Wayne Daniel

Summary

Wayne Wendell Daniel (born 16 January 1956) is a former cricketer, who played as a right arm fast bowler. Daniel featured for the West Indies, Middlesex, Barbados and Western Australia in his cricketing career. He was the first person to hit a six and take a wicket on the last ball of his test career. He was a part of the West Indian squad which finished as runners-up at the 1983 Cricket World Cup.

Wayne Daniel
Wayne Daniel at Lord's in 1982, in Middlesex CCC colours.
Personal information
Full name
Wayne Wendell Daniel
Born (1956-01-16) 16 January 1956 (age 68)
Saint Philip, Barbados
NicknameDiamond
BattingRight-handed
BowlingRight-arm fast
RoleBowler
International information
National side
Test debut (cap 156)21 April 1976 v India
Last Test16 March 1984 v Australia
ODI debut (cap 24)22 February 1978 v Australia
Last ODI14 March 1984 v Australia
Domestic team information
YearsTeam
1975/76–1983/84Barbados
1977–1988Middlesex
1981/82Western Australia
Career statistics
Competition Test ODI FC LA
Matches 10 18 266 241
Runs scored 46 49 1,551 319
Batting average 6.57 49.00 11.48 6.13
100s/50s 0/0 0/0 0/2 0/0
Top score 11 16* 53* 34
Balls bowled 1,754 912 38,311 11,511
Wickets 36 23 867 362
Bowling average 25.27 25.86 22.47 18.16
5 wickets in innings 1 0 31 6
10 wickets in match 0 0 7 0
Best bowling 5/39 3/27 9/61 7/12
Catches/stumpings 4/– 5/– 63/– 36/–
Medal record
Men's Cricket
Representing  West Indies
ICC Cricket World Cup
Runner-up 1983 England and Wales
Source: CricketArchive, 12 August 2012

Cricket career edit

Born in St Phillip, Barbados, Daniel picked up cricket at a young age. Evolving into a hostile and muscular fast bowler, Daniel first toured England with the West Indies schoolboys team in 1974 and Middlesex's Second XI in 1975. After such he made his first-class debut for Barbados in 1975/76. Daniel, in partnership with fellow fast bowlers Michael Holding and Andy Roberts, contributed greatly to the defeat of England in 1976.[1]

Nicknamed "Diamond" or "Black Diamond",[2] in 1977, Daniel accepted an offer to play in World Series Cricket, which kept him out of Test cricket for two years. Although Holding and Roberts resumed their Test careers after World Series Cricket, Daniel was less fortunate, as Malcolm Marshall, Colin Croft, Joel Garner and later Courtney Walsh came to the fore in his place. Daniel found himself left out of the national team and forced to carve out a successful first-class career with Middlesex between 1977 and 1988, gaining his county cap in 1977 and awarded a benefit in 1985.[2][3] He took 867 wickets at an average of just 22.47 with a best of 9 for 61 against Glamorgan in 1982.[4] He also took another 362 wickets at an average of 18.16 in 241 one day games, including a then English domestic one day bowling record of seven wickets for twelve runs, for Middlesex against Minor Counties East at Ipswich.[5] He helped Middlesex to win the County Championship outright in 1980, 1982 and 1985, and to share it with Kent in 1977, and to win the Gillette Cup in 1977 and 1980, the Benson & Hedges Cup in 1983 and 1986, and the 1984 NatWest Trophy.[3][6] Daniel also played for Western Australia in the Sheffield Shield 1981–82 season and for his native Barbados between 1976 and 1985.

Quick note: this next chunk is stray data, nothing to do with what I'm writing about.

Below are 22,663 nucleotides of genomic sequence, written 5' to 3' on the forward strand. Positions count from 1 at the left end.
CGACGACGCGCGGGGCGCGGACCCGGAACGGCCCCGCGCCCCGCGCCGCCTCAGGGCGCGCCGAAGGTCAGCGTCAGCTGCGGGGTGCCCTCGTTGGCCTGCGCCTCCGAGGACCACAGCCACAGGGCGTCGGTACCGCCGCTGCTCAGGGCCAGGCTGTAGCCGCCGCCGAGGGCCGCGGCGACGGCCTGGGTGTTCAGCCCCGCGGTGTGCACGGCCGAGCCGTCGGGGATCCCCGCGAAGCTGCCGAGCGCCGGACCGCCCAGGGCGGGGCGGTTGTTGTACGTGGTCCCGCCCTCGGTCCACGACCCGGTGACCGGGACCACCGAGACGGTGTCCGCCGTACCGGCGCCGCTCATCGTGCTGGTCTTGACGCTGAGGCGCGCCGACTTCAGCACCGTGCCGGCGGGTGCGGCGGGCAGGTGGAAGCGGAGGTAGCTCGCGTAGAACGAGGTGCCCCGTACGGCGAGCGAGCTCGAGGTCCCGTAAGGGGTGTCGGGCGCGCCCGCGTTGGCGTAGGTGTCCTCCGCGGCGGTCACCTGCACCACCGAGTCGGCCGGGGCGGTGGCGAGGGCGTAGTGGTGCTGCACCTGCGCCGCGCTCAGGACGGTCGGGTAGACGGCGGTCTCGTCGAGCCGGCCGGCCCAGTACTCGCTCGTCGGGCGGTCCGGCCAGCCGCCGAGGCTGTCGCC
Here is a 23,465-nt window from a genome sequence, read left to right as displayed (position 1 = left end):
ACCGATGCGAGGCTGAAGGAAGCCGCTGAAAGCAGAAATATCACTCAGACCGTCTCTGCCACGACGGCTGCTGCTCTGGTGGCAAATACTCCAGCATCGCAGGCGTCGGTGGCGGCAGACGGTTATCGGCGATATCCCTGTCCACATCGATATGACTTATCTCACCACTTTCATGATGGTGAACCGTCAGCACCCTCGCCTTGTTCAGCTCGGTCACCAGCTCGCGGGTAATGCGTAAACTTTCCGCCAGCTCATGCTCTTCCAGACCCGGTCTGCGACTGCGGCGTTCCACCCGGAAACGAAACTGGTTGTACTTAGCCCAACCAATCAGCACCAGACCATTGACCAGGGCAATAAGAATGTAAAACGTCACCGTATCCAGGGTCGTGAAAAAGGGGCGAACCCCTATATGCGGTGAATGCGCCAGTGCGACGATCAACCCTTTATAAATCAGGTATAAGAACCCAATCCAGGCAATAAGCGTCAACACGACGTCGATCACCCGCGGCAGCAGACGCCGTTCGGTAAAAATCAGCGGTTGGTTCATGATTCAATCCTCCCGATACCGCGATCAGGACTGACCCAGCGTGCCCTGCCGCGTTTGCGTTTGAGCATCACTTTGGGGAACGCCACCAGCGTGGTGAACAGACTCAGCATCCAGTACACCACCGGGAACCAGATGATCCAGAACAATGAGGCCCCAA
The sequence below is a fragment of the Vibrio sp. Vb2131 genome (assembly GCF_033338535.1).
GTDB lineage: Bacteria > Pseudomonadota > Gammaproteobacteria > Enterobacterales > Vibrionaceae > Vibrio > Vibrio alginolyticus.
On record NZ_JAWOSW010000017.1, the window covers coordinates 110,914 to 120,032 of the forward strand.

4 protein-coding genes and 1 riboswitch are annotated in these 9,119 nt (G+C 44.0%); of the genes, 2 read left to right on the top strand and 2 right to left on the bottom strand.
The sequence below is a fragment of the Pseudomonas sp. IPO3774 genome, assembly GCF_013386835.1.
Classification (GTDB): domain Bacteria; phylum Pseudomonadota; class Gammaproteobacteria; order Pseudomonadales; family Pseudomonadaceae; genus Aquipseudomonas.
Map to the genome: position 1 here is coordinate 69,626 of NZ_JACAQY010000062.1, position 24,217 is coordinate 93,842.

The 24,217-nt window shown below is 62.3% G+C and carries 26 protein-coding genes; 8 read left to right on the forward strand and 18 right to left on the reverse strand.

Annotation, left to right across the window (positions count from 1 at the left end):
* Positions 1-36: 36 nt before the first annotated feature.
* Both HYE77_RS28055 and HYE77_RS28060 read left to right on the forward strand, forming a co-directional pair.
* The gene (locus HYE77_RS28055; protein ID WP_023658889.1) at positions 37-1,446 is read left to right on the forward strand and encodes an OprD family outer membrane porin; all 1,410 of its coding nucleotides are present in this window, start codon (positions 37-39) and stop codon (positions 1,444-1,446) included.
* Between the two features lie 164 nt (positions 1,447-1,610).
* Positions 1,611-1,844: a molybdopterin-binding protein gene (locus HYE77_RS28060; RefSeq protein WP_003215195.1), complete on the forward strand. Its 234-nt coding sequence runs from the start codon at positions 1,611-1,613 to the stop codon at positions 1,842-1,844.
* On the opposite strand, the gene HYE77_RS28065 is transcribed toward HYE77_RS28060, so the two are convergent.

Style of play edit

Daniel's run up was idiosyncratic but he bowled with a strong action, bending his back and then following through halfway down the pitch to deliver 'heavy' balls which hit the batsman's splice or ribs. His long run up also meant that during John Player League matches, which limited bowlers' run-ups, Daniel ran on the spot for a while to simulate his full run-up.[7][2]

Later life edit

When his playing days came to a close, Daniel became involved in coaching along with cricket commentary.[8]

References edit

Notes
  1. ^ David Tossell (May 2012). Grovel!: The Story and Legacy of the Summer of 1976. Pitch Publishing Limited. ISBN 978-1-908051-92-9.
  2. ^ a b c Selvey, Mike (30 September 2014). "Wayne Daniel: the Middlesex menace who did not know how to bowl slow". theguardian.com. The Guardian.
  3. ^ a b "Wayne Daniel: 'The Diamond' Who Drove Middlesex To Success". Wisden. 22 April 2020. Retrieved 17 October 2020.
  4. ^ "Glamorgan v Middlesex at Swansea, 9-12 June 1982". ESPNcricinfo. Retrieved 24 June 2022.
  5. ^ "When Winston won it for Windies". ESPNcricinfo. Retrieved 24 April 2018.
  6. ^ Stern, John (7 April 2016). "County Dynasties: Middlesex 1976-1985". wisden.com. Wisden.
  7. ^ Symons, p. 2.
  8. ^ "Wayne Daniel". Cricbuzz.
Sources
  • Sproat, I. (1988) The Cricketers' Who's Who 1988, Willow Books: London. ISBN 0 00 218285 8.
  • Symons, J. The Cricket Society News Bulletin, July 2016, The Cricket Society: London.

External links edit